• President Trump goes to CIA headquarters for the swearing-in of Gina Haspel as CIA Director at 10:35 a.m.
  • President Trump honors NASCAR champion Martin Truex Jr. at the White House at 2 p.m.
  • Secretary of State Mike Pompeo delivers remarks at the 2018 Plenary Session of the U.S. - Georgia Strategic Partnership Commission with the Prime Minister of Georgia Giorgi Kvirikashvili at 7 a.m. At 9 a.m., Pompeo delivers his first major foreign policy address: “After the Deal: A New Iran Strategy.”
  • Deputy Attorney General Rod Rosenstein delivers remarks at Compliance Week’s Annual Conference for Compliance and Risk Professionals in Washington, D.C. at 7 a.m.
  • We The People for Sensible Gun Laws holds a demonstration at the White House calling on Congress to “recognize this is a public health emergency” at 11 a.m.
  • Rev. Jesse Jackson, Danny Glover and other poverty activists rally on Capitol Hill and attempt to deliver letters to Senate Majority Leader Mitch McConnell and House Speaker Paul Ryan demanding immediate action to address systemic racism at 2 p.m.

    “We have devalued life, whether it's through abortion, whether it's the breakup of families, through violent movies, and particularly violent video games.” — Texas GOP Lt. Gov. Dan Patrick told ABC News Chief Anchor George Stephanopoulos on "This Week" Sunday in the wake of Friday's Santa Fe High School shooting that left 10 people dead and 10 injured.

    PHOTO: Galveston County Judge Mark Henry, Sen.Ted Cruz, Texas Gov. Greg Abbott and Texas Lt. Gov. Dan Patrick speak to the media during a press conference about the shooting incident at Santa Fe High School on May 18, 2018 in Santa Fe, Texas.
    Galveston County Judge Mark Henry, Sen.Ted Cruz, Texas Gov. Greg Abbott and Texas Lt. Gov. Dan Patrick speak to the media during a press conference about the shooting incident at Santa Fe High School on May 18, 2018 in Santa Fe, Texas. At least 10 people were killed when a gunman opened fire at Santa Fe High school.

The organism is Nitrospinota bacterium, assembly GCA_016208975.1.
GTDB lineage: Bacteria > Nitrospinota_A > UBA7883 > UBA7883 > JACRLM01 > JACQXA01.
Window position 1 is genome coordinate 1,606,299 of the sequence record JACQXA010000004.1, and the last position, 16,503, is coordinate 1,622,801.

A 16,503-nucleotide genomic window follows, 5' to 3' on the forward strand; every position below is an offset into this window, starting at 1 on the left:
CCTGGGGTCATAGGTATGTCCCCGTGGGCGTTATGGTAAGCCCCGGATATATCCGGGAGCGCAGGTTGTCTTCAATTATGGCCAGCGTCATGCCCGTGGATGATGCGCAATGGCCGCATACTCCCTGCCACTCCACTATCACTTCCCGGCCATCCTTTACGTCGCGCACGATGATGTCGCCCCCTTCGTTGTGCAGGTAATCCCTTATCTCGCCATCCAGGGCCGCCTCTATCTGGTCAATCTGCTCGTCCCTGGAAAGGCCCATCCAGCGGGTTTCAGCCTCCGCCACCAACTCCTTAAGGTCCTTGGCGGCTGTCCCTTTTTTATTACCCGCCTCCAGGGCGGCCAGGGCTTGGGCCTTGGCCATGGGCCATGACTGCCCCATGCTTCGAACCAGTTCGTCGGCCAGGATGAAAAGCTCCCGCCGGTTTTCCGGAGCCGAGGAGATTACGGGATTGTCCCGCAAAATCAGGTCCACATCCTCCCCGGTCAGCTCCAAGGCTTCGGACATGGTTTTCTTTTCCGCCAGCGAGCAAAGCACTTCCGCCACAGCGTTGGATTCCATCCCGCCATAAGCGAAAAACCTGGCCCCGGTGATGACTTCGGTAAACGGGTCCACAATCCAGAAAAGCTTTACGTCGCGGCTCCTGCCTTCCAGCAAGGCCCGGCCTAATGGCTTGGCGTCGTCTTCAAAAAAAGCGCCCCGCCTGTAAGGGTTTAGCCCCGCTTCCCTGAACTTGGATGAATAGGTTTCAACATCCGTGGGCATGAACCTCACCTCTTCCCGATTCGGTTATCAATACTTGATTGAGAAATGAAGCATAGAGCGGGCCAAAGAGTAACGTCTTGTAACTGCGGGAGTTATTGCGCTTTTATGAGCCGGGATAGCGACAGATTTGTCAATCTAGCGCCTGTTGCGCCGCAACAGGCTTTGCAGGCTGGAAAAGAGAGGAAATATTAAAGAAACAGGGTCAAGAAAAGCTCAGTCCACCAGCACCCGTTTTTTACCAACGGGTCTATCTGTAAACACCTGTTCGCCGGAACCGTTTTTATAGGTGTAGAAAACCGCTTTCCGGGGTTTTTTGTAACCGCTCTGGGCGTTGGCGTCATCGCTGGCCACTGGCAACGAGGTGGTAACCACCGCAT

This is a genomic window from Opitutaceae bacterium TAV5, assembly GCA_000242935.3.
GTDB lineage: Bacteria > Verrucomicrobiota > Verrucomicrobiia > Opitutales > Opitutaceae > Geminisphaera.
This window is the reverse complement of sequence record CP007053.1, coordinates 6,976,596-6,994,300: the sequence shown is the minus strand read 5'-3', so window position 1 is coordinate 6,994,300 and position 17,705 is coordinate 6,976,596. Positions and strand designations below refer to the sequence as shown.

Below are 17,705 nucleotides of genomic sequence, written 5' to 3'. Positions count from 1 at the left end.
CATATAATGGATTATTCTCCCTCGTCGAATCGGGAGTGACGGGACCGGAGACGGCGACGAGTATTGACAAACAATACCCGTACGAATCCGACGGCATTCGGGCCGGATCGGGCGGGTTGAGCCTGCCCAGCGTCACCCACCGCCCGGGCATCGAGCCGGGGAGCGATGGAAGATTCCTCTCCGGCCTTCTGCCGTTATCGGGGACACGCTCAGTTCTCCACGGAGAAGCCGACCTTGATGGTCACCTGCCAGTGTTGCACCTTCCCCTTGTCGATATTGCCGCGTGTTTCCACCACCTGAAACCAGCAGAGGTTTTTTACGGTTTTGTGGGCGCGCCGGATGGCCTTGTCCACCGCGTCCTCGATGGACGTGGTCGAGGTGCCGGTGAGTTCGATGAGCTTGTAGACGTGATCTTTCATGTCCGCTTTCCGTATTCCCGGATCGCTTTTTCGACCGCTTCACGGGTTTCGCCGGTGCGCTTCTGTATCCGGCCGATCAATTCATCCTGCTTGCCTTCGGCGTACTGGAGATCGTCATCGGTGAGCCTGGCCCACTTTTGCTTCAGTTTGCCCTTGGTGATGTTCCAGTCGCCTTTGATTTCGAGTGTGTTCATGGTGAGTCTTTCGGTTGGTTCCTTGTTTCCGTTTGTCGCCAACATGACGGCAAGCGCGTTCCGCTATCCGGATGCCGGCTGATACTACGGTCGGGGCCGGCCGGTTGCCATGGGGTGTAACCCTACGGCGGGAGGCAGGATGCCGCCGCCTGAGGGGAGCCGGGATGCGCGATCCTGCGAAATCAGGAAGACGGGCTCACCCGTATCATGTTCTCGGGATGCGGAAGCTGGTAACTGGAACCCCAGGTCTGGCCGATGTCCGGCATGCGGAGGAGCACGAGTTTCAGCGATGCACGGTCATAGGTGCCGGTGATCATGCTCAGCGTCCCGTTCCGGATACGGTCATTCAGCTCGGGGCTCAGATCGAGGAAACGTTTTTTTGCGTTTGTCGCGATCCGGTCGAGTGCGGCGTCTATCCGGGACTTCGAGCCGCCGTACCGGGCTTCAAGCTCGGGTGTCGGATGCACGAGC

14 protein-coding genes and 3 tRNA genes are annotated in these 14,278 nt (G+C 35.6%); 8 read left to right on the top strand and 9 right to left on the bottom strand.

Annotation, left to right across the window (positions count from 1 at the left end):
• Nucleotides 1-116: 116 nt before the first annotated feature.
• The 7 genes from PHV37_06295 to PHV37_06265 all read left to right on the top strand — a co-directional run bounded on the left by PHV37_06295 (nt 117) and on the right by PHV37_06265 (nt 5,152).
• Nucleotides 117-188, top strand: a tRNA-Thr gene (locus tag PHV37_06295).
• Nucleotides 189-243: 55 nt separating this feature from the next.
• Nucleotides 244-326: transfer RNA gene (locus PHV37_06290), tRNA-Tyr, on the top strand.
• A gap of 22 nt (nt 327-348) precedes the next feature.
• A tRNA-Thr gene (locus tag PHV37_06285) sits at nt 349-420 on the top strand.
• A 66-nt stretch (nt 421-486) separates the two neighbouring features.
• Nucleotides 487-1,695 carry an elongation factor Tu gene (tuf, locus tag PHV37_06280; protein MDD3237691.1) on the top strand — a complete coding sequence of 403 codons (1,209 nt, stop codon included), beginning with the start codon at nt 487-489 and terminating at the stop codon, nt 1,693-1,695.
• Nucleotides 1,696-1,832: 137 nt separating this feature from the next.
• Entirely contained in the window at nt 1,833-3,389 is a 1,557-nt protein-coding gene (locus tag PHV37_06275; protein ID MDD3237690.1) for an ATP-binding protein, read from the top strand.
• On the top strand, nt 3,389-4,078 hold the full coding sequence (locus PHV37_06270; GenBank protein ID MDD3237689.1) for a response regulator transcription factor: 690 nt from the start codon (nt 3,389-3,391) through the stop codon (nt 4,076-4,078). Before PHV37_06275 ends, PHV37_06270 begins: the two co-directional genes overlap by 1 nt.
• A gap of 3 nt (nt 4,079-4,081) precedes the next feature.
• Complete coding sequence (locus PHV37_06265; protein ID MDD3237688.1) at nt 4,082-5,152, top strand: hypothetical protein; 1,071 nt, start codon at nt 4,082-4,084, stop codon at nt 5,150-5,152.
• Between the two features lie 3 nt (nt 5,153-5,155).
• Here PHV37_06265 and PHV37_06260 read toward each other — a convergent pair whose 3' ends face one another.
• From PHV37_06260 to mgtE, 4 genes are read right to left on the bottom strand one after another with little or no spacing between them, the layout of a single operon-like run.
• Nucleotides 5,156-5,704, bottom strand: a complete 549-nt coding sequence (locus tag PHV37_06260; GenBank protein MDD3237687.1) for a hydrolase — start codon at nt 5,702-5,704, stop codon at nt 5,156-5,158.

Bob Levey/Getty Images


    Special counsel aims to finish portion of investigation related to Trump by Sept. 1: Giuliani. A timetable for other aspects of the remaining investigation, which has expanded over the course of the last year, was not discussed, according to Giuliani. (John Santucci)

    Trump ‘may feel that there’s some unfairness going on’ with Amazon, says top White House economic adviser. President Trump’s top economic adviser said Trump 'may feel that there's some unfairness going on' in regard to Amazon but said he couldn't comment in detail on the president's concerns about the giant online retailer because he hasn't been deeply involved in those discussions. (Jordyn Phelps)

    Lobbying firm shuttered, but Tony Podesta’s fate in Mueller probe still a mystery. Lobbyist Anthony “Tony” Podesta filed his final papers with the Department of Justice earlier this month chronicling the last work performed by the once-powerful lobbying firm that bore his name but which is now defunct following its entanglement in special counsel Robert Mueller’s wide-ranging Russia investigation. (Trish Turner)

    Melania Trump returns home to White House after hospitalization. First lady Melania Trump returned home to the White House Saturday morning following a days-long stay in the hospital, her office said. (Jordyn Phelps)

    2 Kentucky Democrats battle to lead party’s push into red America. Kentucky’s 6th Congressional District sits smack dab in the middle of the Bluegrass State -- but come Tuesday it will find itself at the epicenter of the Democratic Party’s quest to retake the U.S. House of Representatives in the November midterms. (John Verhovek)

    Texas lieutenant governor suggests violent video games, abortion show ‘devalued life,’ bear part of blame for gun violence. The Texas lieutenant governor, speaking two days after 10 people were killed in a school shooting in his state, said abortion, divorce and violent video games and movies show that 'we have devalued life,' which he pointed to as a cause of school shootings. (Quinn Scanlan)

    Lawyer for Trump’s fixer seeks to block Avenatti from participating in Cohen case. The war of words between Michael Cohen and Michael Avenatti is heating up again -- with the president’s long-time fixer accusing Avenatti of violating ethical and professional rules of conduct -- and seeking to preclude him from participating in Cohen’s court case. (James Hill)

    The Washington Post reports on the Justice Department questioning its inspector general on whether political motivation tainted the FBI investigation into ties with Russia and the Trump campaign.

    The Note is a daily ABC News feature that highlights the key political moments of the day ahead. Please check back tomorrow for the latest.